In the South, at another period, it sanctioned the duel and the holding of the involuntary black man in bondage. At the present time, because the white population of the South is still is of predominantly British descent, because the alien has not swarmed over the land and diluted the original stock, the last stronghold of New England conscience is actually below Mason and Dixon’s line, with its citadel in Richmond, Va.

The thing survives, in spots, in New England also, but only in little pools and back waters not yet reached by the tide. Even the presence of the Negro, with his stone-age morals, has not sufficed to destroy it in the South – though it has, of course, modified it – for the Negro stands outside the stream.

In the first place, then, the Briton in the South, even if he were not descended from the landed gentry, a special breed of masters of other men in the old country, presently developed for himself a special breed of masters of men by reason of his training on the plantation where he ruled over many. At the same time he gained a boldness, and initiative, an adaptability quite foreign to the stay-at-home Briton. For he had to rule over an alien and barbaric people in a new and unformed country strange to him and to them.”

(Contributions of the South to the Character and Culture of the North, H.I. Brock; History of the Literary and Intellectual Life of the Southern States, Volume VII, Samuel Chiles Mitchell, editor, Southern Publication Society, 1909, pp. 269-271)

Uncontrolled Power of the Radicals

While the Northern States held African slaves there was no external anti-slavery agitation that threatened them with slave revolt and race war — those States settled their slavery question peacefully and in their own time. The American South wanted to peacefully resolve the question as well but faced relentless agitation fomenting slave revolt and race war by Northern fanatics. After crushing the South militarily, assuring Northern political control of the country required harnessing the freedmen to the Republican Party, and the notorious Union League was the vehicle to accomplish this. The Ku Klux Klan was the predictable result of the Union League.

Bernhard Thuersam, www.Circa1865.com

 

Uncontrolled Power of the Radicals

“While [President Jefferson] Davis was suffering . . . in his prison cell . . . like a dark cloud in the sky was the determination of the Northern Radicals to prevent [Andrew Johnson’s] moderate policy [toward the defeated South]. In a letter to Thomas F. Bayard, on 11 November 1865, Benjamin, referring to the grave Negro problem which had remained after the emancipation of the slaves, said:

“If the Southern States are allowed without interference to regulate the transition of the Negro from his former state to that of a freed man they will eventually work out the problem successfully, though with great difficulty and trouble, and I doubt not that the recuperative energy of the people will restore a large share of their former material prosperity much sooner than it is generally believed.”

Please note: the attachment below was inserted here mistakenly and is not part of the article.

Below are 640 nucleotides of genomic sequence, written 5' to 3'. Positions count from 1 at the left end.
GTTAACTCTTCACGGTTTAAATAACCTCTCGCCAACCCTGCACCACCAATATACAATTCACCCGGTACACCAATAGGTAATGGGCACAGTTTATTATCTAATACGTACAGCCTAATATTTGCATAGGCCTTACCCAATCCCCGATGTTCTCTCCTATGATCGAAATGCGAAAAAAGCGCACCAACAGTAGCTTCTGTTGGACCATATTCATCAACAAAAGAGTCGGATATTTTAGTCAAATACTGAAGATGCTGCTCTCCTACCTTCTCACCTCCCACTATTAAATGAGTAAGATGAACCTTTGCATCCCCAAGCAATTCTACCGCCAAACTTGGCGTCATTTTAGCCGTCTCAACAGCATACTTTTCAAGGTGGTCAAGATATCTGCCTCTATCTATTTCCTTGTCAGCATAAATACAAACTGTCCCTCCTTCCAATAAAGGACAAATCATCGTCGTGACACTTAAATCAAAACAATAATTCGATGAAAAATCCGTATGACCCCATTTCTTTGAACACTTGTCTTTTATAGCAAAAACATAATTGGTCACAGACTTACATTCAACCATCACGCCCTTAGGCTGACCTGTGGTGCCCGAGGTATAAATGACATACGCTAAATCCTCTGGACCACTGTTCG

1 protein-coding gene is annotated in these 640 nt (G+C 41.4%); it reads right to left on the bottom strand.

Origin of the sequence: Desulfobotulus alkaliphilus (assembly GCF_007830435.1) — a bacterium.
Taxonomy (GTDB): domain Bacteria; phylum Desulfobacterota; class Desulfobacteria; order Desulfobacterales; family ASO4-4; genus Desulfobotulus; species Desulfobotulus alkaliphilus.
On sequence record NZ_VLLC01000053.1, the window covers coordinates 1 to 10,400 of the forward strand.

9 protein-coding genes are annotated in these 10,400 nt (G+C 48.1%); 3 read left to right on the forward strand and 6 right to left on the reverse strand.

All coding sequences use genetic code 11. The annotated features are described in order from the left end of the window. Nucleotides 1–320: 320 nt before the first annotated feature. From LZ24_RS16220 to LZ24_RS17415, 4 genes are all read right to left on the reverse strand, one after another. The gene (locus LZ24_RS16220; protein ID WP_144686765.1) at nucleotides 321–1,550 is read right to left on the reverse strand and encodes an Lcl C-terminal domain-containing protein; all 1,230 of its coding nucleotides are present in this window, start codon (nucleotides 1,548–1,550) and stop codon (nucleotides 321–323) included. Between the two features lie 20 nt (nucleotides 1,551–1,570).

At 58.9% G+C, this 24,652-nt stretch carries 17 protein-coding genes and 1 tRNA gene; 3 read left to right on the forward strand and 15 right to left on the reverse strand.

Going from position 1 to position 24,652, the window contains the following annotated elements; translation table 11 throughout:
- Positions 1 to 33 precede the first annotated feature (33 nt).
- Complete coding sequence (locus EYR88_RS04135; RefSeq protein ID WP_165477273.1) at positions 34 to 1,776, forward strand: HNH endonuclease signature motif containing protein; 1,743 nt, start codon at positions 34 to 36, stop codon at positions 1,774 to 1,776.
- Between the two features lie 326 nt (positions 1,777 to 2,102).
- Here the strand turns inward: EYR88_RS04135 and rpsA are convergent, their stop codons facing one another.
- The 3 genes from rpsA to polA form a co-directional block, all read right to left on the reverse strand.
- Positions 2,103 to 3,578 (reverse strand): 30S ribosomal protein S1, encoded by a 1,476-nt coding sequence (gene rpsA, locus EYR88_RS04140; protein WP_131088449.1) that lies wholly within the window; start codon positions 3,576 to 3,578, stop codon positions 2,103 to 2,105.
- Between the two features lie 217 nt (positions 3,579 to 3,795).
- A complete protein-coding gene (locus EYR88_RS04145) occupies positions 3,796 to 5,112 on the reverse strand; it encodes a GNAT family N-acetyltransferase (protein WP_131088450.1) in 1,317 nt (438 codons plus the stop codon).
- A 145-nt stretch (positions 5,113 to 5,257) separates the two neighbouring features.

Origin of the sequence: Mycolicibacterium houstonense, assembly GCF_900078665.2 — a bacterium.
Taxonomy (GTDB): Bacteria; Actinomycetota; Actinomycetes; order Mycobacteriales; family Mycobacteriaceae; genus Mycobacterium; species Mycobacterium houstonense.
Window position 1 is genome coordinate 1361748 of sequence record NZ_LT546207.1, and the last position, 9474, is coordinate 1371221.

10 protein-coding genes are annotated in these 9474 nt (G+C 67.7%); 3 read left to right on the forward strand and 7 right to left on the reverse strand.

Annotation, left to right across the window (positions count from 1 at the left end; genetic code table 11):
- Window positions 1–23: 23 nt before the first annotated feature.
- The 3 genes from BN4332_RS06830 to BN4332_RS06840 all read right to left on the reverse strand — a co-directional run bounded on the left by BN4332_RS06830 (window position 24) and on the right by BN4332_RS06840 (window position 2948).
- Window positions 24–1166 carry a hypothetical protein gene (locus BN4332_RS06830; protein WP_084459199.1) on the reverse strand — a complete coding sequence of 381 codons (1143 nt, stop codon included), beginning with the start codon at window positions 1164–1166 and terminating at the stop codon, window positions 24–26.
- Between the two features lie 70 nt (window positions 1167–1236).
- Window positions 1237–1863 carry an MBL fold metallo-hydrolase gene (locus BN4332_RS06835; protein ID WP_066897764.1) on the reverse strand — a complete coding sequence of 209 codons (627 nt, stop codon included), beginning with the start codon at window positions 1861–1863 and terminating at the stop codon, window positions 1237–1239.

Yet he added this warning:

“But if [the Southern people] are obstructed and thwarted by the fanatics, and if external influences are brought to bear on the Negro and influence his ignorant fancy with wild dreams of social and political equality, I shudder for the bitter future which is now in store for my unhappy country.”

A year afterwards, in late October 1866, Jefferson Davis was being treated more humanely, but Benjamin wrote [James H.] Mason that he greatly feared “an additional rigorous season, passed in confinement should prove fatal.” And he added bitterly:

“It is the most shameful outrage that such a thing should be even possible, but I have ceased hope anything like justice or humanity demands from the men who seem now to have uncontrolled power over public affairs in the United States. I believe [Andrew] Johnson would willingly release Mr. Davis, but he is apparently cowed by the overbearing violence of the Radicals and dare not act in accordance with his judgment.”

(Judah P. Benjamin, Confederate Statesman, Robert Douthat Meade, Oxford University Press, 1943, excerpts, pp. 340-342)

 

Oct 29, 2016 - Recurring Southern Conservatism, Southern Conservatives, Southern Patriots, Southern Statesmen, Withdrawing from the Union    Comments Off on Judah P. Benjamin, Legal Giant of His Age

Judah P. Benjamin, Legal Giant of His Age

Only a year after the fall of the Confederacy, Secretary of State Judah P. Benjamin had become a British barrister – by 1868 he had risen to Queen’s Counsel. An advocate of using former slaves in Southern armies, Benjamin saw that after the Confederate Congress approved of this in March 1865, no longer could the North claim it was fighting a war to free the slaves. Benjamin was severely injured in a streetcar crash in May 1880; against his physician’s advice, he returned to his law practice but was forced to retire in 1883.  He died ten months later in Paris.